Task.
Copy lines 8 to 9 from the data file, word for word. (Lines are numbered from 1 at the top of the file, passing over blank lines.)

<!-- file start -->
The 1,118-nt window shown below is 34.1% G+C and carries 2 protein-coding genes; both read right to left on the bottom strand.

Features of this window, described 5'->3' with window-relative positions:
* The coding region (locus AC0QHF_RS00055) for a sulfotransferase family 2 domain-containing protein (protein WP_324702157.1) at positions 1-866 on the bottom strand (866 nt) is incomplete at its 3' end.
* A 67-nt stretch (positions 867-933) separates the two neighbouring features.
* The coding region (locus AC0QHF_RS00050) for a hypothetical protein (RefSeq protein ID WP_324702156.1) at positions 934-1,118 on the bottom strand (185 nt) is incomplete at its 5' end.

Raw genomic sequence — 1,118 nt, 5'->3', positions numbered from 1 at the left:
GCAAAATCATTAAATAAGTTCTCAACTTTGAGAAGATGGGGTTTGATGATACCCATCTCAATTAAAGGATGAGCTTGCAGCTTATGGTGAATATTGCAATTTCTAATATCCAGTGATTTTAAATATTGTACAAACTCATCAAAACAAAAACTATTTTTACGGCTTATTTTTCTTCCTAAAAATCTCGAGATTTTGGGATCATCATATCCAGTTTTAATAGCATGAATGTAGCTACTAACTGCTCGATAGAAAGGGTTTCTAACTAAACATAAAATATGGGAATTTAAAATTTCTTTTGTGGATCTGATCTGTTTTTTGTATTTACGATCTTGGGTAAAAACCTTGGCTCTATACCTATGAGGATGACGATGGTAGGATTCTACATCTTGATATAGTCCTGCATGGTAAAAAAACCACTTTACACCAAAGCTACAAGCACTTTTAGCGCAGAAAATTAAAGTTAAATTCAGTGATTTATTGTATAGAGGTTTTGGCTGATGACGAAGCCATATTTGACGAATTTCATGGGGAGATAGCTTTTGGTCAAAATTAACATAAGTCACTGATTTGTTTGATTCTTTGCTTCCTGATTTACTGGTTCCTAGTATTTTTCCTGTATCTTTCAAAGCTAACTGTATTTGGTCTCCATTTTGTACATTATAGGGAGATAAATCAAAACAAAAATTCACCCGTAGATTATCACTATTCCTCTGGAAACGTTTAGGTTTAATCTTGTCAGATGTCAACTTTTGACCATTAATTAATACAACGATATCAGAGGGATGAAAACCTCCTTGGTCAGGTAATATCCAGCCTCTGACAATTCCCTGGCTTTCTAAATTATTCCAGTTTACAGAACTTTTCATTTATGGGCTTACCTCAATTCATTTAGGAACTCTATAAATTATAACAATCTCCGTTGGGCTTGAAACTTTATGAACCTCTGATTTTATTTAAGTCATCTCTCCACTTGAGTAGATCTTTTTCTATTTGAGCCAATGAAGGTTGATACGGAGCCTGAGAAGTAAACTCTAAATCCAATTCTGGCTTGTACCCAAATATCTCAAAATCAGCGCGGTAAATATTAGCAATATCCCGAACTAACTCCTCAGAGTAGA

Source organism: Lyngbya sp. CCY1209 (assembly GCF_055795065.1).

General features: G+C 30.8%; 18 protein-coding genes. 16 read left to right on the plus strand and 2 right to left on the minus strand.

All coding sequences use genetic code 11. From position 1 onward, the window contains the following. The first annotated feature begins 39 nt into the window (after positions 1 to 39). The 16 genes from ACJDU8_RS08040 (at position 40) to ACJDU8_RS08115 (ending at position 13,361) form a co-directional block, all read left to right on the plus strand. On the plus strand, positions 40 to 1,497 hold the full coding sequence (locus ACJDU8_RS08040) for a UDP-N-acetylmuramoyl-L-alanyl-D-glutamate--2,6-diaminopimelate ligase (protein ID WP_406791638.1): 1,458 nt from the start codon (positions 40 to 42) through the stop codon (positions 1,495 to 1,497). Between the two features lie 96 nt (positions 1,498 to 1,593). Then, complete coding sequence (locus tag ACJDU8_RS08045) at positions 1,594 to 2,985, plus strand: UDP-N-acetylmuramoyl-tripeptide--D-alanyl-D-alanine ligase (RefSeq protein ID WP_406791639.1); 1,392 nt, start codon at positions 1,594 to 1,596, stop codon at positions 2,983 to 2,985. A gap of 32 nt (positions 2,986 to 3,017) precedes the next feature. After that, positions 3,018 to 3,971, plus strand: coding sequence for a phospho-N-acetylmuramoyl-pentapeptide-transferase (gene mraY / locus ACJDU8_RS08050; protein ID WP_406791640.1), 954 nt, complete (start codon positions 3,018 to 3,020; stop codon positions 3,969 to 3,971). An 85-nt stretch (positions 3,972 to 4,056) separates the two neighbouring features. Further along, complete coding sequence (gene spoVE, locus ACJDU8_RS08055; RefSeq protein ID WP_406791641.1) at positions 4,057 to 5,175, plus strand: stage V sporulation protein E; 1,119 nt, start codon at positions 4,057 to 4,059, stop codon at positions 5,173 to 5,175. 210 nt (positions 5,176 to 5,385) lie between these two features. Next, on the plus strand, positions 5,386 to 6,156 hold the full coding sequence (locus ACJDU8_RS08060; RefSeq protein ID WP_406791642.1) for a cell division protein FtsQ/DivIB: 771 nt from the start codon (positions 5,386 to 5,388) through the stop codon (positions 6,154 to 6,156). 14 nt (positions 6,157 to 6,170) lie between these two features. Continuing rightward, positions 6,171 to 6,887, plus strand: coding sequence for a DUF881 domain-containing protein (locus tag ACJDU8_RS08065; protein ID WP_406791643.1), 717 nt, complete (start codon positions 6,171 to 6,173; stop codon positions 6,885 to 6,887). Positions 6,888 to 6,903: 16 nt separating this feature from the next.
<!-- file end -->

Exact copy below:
Source organism: Lyngbya sp. CCY1209 (assembly GCF_055795065.1).

General features: G+C 30.8%; 18 protein-coding genes. 16 read left to right on the plus strand and 2 right to left on the minus strand.